The Sixth Floor Museum

We exited the elevator, and pushed a button on the audioguides. The audio-tour had begun. Over the course of several hours, our audioguides talked about John F. Kennedy being elected President, abroad meetings, and the tour went up to visiting Dallas for reelection. Everything was going great that day. People were delighted to see him.

View out of the window from the 6th Floor. The street below is where President Kennedy was shot.

They turned from Main Street to Oak Street. Suddenly, a loud bang was heard, which people thought was a firecracker, and the President hurled over. It took a few seconds for everyone to realize that he had been shot. He was rushed to the hospital and tragically passed away at 1:00 in the afternoon. No time was wasted in capturing the suspect, Lee Harvey Oswald, who had many questions to answer. However, during transition, and before he could answer most of the questions, he was shot at point-blank range by Jack Ruby. Oswald was pronounced dead in the hospital, and Ruby was sent to prison for life.

The death of Oswald left a lot of unanswered questions and theories arose. There was a theory about a conspiracy to kill Kennedy that Oswald was part of. A few people heard gunshots from the Grassy Knoll, and some people believe there was indeed another shot from the Knoll that missed. However, the government denied it. When I was hearing about it, it sounded to me that Ruby shot Oswald to stop him from answering too many questions. However, I didn’t give it much thought.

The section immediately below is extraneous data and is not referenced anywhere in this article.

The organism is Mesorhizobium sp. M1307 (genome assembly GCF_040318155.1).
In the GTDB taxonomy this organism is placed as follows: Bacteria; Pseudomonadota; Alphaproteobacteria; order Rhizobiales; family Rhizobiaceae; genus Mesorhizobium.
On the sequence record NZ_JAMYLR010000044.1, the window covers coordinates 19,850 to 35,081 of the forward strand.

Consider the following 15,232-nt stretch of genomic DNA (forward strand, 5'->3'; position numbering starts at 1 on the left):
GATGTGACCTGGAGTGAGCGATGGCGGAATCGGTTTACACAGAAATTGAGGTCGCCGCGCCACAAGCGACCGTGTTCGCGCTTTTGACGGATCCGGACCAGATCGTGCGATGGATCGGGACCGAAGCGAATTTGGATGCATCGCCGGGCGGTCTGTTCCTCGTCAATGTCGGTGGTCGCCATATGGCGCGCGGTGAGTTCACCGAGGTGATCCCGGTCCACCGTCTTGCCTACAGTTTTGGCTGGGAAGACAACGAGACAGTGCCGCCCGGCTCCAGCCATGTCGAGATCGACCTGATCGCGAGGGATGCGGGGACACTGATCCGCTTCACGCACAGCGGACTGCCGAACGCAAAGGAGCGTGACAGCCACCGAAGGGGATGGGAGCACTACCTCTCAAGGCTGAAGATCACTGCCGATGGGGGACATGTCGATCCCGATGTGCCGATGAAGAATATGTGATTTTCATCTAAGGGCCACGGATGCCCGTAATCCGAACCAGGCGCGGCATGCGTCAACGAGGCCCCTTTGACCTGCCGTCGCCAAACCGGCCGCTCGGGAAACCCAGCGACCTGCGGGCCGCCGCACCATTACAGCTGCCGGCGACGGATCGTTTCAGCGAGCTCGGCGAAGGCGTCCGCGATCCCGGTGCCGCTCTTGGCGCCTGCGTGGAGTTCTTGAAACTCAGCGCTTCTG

Finally, the legacy of John Fitzgerald Kennedy was discussed. He took the Space Program to another level and continued the work on Civil Rights that past presidents such as Dwight D. Eisenhower had worked on. He also helped to ease the tension in the Cold War. So, we walked out of the building proud, proud of a great president who changed lives, and sad, sad about the brilliant president’s death.

 

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